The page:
The Sabres have gotten off to a better start than I have this year when it comes to recapping 31 Thoughts. But I’m back on the wagon for Sabres After Dark and there are a few juicy tidbits in this week’s edition. Including trade whispers related to both Buffalo’s and Pittsburgh’s bluelines. Continue reading
Jason Botterill held court with the press and gave his head coach a vote of confidence. He also reinforced his previous claims of the deals he’s looking to make ahead of the deadline. We air some frustrations with Botterill’s apparent approach and break down some of the recent deals to break, including Charlie Coyle to Boston and Jakub Silfverberg’s extension in Anaheim. We also offer up a few thoughts on Jeff Skinner, trying to cool off any concerns people may have regarding whether or not he’ll be signing an extension in Buffalo.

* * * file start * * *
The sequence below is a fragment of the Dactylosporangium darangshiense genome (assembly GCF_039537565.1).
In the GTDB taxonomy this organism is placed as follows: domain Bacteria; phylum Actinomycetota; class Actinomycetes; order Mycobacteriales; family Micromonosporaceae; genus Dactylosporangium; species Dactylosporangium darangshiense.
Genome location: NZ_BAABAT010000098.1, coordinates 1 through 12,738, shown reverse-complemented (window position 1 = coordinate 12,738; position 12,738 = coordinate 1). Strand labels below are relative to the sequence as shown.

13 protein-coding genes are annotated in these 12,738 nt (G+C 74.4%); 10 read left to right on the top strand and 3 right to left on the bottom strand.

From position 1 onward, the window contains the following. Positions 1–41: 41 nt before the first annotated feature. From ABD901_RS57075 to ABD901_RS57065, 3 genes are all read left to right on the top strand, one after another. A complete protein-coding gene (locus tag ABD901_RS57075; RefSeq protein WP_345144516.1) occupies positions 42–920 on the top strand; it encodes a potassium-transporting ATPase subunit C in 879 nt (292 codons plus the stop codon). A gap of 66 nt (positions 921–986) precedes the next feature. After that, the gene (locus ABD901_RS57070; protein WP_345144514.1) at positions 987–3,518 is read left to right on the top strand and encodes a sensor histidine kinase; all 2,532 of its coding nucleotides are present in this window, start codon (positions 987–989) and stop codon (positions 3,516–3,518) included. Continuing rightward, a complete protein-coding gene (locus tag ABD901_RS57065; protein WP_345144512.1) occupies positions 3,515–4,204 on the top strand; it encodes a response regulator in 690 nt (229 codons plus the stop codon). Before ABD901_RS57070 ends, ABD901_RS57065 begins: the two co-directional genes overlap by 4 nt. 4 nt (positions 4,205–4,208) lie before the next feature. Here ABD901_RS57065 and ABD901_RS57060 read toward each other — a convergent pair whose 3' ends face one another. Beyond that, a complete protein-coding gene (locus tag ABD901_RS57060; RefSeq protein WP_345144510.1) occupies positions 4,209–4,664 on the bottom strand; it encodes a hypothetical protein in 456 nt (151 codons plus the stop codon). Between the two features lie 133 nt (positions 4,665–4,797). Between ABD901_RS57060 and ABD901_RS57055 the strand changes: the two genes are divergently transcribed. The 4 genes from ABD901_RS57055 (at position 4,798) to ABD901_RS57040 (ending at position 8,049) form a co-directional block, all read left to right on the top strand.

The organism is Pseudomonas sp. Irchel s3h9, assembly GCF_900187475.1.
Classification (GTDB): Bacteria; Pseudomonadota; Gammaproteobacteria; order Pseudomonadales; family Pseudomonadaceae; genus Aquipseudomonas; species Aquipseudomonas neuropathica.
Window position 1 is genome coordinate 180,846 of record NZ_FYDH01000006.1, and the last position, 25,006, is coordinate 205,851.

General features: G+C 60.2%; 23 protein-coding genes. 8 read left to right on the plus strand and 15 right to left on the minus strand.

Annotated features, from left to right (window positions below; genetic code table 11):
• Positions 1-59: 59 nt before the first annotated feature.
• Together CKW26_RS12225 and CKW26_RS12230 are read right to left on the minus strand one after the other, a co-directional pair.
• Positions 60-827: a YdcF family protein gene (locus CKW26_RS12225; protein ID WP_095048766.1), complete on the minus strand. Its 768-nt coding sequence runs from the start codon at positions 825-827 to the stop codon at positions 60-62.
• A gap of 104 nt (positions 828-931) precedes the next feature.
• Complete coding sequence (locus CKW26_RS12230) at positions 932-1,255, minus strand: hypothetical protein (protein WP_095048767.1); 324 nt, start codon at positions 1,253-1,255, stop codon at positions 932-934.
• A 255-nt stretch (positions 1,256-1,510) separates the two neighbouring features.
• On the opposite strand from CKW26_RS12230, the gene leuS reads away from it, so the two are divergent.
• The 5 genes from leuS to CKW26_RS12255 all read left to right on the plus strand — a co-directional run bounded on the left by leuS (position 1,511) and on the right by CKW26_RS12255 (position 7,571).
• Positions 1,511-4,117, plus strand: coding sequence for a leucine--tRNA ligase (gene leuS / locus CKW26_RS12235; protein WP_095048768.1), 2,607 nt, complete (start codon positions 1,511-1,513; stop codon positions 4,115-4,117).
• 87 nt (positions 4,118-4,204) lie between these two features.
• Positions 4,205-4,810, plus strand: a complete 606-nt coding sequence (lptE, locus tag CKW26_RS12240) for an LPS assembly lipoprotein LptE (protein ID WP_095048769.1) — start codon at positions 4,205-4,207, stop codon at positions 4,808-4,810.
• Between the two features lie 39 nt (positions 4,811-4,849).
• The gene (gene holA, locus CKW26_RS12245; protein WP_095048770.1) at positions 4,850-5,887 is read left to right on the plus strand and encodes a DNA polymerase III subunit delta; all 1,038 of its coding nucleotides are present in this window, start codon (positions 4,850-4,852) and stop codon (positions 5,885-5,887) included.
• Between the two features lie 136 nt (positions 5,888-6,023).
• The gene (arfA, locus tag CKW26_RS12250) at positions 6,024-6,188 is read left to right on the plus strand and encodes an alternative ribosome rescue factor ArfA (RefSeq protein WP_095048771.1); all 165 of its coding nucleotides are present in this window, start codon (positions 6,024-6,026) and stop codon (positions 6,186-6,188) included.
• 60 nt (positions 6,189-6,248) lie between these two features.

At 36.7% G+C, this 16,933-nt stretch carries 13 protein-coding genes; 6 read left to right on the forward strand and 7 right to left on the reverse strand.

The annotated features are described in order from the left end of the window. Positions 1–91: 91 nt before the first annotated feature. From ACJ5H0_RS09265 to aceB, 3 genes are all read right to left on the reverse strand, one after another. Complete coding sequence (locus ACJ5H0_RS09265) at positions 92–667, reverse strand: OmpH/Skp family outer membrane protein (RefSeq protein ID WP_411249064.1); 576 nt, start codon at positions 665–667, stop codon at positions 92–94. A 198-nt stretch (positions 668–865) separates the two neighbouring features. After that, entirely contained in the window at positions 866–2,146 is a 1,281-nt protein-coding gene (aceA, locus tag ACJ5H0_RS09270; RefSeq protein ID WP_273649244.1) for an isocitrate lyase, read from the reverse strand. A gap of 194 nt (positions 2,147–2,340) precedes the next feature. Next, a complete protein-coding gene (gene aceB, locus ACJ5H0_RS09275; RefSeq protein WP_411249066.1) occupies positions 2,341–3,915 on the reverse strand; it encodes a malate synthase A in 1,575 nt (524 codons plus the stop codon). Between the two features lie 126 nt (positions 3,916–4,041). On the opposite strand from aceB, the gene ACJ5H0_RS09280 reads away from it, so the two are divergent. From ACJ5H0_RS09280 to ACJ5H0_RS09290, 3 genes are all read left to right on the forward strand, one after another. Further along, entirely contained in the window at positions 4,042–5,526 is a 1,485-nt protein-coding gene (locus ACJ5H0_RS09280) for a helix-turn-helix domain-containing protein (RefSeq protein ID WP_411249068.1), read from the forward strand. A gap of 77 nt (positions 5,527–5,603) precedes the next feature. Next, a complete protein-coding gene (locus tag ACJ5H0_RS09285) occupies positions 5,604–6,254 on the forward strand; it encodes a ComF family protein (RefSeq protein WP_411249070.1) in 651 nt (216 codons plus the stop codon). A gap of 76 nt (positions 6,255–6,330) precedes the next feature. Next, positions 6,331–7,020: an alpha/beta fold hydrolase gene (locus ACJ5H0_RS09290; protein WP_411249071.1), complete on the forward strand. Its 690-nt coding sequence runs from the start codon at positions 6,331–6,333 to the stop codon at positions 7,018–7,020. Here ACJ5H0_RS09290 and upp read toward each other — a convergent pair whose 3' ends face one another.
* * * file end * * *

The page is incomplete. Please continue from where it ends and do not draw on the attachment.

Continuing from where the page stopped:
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We’re five days from the deadline and Jason Botterill is standing by his roster, maybe to a fault. Even if the Sabres aren’t active at the deadline, there are some signs pointing to this season being a busier trade deadline than it’s been in recent years.
Elliotte Friedman had plenty of trade fodder in his latest column, including one related to the Sabres. If you haven’t read it yet, you can find this week’s 31 Thoughts here.
- Columbus’s offer for Duchene screams Alexander Wennberg as part of it. Wennberg desperately needs a new start; he’s got zero even-strength goals. I just don’t know if Ottawa would be willing to gamble on the contract, at a $4.9-million AAV through June 2023.